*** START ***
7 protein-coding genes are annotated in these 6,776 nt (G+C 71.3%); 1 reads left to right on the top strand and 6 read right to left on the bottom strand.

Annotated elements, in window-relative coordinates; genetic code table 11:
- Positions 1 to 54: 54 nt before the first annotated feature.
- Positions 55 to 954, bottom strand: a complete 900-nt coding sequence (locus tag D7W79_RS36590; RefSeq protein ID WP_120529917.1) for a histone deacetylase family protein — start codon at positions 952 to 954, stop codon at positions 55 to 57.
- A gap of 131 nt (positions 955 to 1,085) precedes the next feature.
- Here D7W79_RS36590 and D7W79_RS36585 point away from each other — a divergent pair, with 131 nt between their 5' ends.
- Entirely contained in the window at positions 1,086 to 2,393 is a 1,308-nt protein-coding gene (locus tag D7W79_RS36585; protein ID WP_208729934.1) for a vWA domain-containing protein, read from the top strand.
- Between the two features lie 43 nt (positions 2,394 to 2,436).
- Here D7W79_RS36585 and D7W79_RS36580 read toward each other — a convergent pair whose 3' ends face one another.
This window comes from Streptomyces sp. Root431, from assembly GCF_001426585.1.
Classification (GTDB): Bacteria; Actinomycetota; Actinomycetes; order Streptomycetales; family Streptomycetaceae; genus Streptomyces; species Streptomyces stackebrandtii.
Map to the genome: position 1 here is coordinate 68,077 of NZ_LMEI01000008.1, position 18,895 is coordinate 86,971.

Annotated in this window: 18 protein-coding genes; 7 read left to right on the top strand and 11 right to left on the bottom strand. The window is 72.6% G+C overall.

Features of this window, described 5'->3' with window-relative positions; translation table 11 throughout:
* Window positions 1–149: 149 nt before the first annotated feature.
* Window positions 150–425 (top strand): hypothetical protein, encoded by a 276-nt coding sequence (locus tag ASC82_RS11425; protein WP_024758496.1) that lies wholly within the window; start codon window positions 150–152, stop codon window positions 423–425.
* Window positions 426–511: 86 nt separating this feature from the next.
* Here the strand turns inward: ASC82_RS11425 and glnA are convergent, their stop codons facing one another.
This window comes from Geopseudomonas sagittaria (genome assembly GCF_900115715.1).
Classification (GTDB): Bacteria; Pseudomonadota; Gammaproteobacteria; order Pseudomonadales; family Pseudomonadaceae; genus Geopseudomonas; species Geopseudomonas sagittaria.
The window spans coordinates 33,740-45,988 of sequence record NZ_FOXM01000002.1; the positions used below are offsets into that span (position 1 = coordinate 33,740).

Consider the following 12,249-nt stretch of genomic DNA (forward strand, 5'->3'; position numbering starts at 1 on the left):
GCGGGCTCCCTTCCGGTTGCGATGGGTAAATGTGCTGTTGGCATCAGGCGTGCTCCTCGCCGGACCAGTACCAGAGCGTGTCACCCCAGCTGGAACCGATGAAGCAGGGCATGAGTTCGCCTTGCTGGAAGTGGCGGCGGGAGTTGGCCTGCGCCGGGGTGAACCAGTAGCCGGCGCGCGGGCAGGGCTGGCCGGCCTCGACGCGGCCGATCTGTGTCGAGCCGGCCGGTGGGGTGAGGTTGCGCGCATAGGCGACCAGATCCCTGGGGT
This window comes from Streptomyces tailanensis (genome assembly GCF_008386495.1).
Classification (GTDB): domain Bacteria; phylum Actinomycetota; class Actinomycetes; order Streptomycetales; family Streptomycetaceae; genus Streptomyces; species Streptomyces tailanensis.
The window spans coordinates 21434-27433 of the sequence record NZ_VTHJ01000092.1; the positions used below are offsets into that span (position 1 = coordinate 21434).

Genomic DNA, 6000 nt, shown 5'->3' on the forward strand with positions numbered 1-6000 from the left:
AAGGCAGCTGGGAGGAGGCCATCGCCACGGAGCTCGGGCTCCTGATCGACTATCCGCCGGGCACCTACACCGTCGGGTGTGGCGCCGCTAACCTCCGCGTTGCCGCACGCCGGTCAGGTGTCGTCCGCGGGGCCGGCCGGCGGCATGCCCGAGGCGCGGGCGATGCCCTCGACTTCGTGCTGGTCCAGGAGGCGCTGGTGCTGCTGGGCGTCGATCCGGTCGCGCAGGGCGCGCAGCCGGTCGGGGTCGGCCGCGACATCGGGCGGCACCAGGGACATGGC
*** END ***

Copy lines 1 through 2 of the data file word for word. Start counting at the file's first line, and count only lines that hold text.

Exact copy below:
7 protein-coding genes are annotated in these 6,776 nt (G+C 71.3%); 1 reads left to right on the top strand and 6 read right to left on the bottom strand.

Annotated elements, in window-relative coordinates; genetic code table 11: